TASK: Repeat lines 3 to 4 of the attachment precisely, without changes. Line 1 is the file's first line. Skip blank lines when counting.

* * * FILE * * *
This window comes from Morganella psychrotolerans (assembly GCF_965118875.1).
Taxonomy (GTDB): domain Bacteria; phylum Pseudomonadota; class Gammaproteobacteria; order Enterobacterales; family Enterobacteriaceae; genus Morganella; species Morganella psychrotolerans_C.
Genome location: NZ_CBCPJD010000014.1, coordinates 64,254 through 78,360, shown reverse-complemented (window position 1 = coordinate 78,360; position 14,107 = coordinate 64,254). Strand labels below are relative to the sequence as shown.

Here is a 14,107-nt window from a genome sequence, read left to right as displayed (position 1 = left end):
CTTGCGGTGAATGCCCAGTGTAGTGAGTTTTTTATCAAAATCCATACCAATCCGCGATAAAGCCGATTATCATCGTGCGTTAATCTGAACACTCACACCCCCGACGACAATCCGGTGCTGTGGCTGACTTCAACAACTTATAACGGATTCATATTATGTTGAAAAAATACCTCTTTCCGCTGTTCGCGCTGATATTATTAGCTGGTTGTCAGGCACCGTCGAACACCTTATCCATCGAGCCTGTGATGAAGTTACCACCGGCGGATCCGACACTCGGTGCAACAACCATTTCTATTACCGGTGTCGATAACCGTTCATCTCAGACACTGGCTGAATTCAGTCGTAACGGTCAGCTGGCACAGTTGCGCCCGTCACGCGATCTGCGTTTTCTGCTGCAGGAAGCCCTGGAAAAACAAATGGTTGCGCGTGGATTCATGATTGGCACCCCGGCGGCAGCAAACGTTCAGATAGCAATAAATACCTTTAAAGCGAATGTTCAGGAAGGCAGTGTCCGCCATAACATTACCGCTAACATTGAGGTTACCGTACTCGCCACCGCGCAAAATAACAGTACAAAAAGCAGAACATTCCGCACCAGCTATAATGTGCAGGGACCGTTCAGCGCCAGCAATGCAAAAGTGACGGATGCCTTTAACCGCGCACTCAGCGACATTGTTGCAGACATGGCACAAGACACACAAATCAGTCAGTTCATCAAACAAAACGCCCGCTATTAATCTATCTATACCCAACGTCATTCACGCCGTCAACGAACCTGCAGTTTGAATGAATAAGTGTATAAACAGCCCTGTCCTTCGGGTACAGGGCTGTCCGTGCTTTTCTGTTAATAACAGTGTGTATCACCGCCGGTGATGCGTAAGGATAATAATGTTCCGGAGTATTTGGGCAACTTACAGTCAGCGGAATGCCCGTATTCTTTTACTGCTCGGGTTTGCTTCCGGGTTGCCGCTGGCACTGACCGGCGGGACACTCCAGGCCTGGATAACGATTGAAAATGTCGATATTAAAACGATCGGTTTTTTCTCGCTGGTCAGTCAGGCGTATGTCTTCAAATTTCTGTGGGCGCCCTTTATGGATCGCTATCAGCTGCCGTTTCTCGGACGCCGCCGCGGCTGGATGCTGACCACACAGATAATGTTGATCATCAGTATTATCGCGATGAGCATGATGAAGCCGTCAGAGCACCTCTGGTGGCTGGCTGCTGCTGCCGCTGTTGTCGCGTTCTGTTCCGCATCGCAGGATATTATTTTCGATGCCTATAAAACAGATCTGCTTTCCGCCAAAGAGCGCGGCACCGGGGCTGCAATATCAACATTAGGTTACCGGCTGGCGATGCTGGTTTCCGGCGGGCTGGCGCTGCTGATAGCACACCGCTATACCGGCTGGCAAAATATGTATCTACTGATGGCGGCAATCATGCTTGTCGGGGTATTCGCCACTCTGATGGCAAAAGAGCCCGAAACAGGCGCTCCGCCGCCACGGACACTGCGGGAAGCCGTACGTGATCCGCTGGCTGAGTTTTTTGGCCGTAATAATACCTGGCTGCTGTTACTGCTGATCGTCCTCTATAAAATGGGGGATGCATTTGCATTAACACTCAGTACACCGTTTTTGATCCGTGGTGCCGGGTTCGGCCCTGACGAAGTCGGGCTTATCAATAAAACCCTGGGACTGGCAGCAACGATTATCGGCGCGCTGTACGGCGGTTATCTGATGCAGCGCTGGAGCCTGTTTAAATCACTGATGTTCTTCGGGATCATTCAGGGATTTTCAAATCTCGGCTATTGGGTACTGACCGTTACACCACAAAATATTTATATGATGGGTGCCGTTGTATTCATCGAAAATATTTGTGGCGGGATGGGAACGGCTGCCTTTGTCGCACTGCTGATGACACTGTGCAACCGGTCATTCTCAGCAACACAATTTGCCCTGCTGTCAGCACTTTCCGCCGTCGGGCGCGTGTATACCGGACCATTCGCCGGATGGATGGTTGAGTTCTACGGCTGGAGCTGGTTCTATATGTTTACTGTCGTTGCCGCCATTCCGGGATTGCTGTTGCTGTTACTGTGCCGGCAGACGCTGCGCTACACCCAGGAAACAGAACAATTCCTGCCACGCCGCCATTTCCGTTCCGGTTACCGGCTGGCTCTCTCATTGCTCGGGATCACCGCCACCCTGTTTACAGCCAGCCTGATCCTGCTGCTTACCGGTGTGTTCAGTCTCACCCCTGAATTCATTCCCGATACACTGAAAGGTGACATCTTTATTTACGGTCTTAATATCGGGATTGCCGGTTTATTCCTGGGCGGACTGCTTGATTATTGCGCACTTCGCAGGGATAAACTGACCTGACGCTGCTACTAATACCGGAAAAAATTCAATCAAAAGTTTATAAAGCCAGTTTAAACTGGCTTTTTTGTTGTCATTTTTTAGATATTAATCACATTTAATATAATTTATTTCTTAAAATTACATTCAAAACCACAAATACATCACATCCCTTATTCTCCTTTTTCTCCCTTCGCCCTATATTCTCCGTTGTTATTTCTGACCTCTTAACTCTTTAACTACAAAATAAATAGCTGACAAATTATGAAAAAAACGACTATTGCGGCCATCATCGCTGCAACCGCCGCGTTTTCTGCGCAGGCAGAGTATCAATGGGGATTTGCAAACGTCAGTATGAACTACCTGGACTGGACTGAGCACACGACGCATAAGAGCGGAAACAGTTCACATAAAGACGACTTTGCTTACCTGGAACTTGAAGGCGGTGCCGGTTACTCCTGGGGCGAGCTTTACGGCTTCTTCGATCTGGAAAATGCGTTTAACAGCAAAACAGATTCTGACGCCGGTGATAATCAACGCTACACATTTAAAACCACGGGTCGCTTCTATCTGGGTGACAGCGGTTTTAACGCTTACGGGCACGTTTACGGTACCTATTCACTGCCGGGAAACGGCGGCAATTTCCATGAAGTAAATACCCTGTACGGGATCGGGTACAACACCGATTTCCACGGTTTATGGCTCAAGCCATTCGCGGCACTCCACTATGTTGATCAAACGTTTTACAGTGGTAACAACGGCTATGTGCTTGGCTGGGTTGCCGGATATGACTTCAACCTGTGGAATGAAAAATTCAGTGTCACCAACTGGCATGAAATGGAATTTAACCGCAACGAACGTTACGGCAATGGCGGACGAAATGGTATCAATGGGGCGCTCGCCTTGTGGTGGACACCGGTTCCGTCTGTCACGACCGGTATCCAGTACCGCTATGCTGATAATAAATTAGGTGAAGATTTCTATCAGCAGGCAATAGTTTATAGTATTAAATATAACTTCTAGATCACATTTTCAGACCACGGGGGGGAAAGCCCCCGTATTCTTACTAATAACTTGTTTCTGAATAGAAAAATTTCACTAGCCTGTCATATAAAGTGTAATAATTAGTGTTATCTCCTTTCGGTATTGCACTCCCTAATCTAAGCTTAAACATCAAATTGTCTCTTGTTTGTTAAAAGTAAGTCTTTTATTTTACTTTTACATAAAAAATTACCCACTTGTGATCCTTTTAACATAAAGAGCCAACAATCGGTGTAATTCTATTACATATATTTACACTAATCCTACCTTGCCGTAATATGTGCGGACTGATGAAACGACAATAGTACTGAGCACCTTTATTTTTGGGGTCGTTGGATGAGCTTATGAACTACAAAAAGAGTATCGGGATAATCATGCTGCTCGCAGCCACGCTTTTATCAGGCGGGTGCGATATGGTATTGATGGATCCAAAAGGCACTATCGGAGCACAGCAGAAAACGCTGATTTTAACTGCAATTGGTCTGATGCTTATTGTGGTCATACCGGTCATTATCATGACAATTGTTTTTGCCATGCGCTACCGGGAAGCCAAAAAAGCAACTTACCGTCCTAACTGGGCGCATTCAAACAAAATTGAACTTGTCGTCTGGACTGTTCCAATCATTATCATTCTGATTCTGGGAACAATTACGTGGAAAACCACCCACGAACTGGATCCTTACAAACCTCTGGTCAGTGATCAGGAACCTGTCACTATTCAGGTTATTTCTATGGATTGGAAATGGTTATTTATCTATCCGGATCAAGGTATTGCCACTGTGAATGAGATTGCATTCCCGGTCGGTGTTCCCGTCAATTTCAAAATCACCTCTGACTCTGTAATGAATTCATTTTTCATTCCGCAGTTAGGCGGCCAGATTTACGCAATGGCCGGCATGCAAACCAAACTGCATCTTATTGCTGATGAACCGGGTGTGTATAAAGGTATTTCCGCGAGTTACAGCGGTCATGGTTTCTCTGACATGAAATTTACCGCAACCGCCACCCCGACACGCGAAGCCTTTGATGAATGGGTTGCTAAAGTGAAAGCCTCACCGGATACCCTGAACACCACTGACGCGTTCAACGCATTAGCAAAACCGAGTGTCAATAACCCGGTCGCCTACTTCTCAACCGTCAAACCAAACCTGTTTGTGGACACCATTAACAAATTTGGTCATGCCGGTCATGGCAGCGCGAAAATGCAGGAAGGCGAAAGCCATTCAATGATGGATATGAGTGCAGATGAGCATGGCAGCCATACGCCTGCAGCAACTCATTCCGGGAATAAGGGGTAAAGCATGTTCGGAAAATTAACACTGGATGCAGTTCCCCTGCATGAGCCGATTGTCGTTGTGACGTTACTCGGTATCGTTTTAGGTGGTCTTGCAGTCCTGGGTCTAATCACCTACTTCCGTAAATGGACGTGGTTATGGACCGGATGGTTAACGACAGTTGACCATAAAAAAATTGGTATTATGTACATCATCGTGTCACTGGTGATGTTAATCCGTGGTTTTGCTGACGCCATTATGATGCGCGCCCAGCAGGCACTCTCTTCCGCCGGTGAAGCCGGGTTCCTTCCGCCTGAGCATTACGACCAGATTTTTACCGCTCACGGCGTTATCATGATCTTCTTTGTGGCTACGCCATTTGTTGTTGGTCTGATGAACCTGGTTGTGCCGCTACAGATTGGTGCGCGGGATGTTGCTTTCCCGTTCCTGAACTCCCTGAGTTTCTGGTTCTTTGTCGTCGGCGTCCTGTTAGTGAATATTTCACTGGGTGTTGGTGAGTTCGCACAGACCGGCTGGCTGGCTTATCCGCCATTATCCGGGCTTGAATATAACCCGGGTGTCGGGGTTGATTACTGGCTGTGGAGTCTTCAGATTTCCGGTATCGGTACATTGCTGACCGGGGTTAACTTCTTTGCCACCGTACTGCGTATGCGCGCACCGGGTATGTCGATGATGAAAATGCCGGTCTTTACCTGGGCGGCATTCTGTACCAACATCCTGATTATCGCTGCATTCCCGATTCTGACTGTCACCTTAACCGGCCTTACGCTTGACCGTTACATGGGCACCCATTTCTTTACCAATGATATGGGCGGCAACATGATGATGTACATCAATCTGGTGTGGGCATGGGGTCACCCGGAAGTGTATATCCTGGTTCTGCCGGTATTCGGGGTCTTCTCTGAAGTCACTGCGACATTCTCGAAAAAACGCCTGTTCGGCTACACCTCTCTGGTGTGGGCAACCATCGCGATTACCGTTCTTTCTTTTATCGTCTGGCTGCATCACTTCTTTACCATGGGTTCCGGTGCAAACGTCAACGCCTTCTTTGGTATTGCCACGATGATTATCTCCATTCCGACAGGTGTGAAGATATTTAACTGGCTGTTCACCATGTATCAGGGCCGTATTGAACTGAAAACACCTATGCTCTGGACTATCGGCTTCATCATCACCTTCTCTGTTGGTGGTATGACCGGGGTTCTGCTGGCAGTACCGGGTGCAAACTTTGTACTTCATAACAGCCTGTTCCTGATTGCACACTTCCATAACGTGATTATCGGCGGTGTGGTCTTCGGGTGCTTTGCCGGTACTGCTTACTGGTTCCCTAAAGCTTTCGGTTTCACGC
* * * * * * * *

Genome location: NZ_CBCPJD010000014.1, coordinates 64,254 through 78,360, shown reverse-complemented (window position 1 = coordinate 78,360; position 14,107 = coordinate 64,254). Strand labels below are relative to the sequence as shown.

Here is a 14,107-nt window from a genome sequence, read left to right as displayed (position 1 = left end):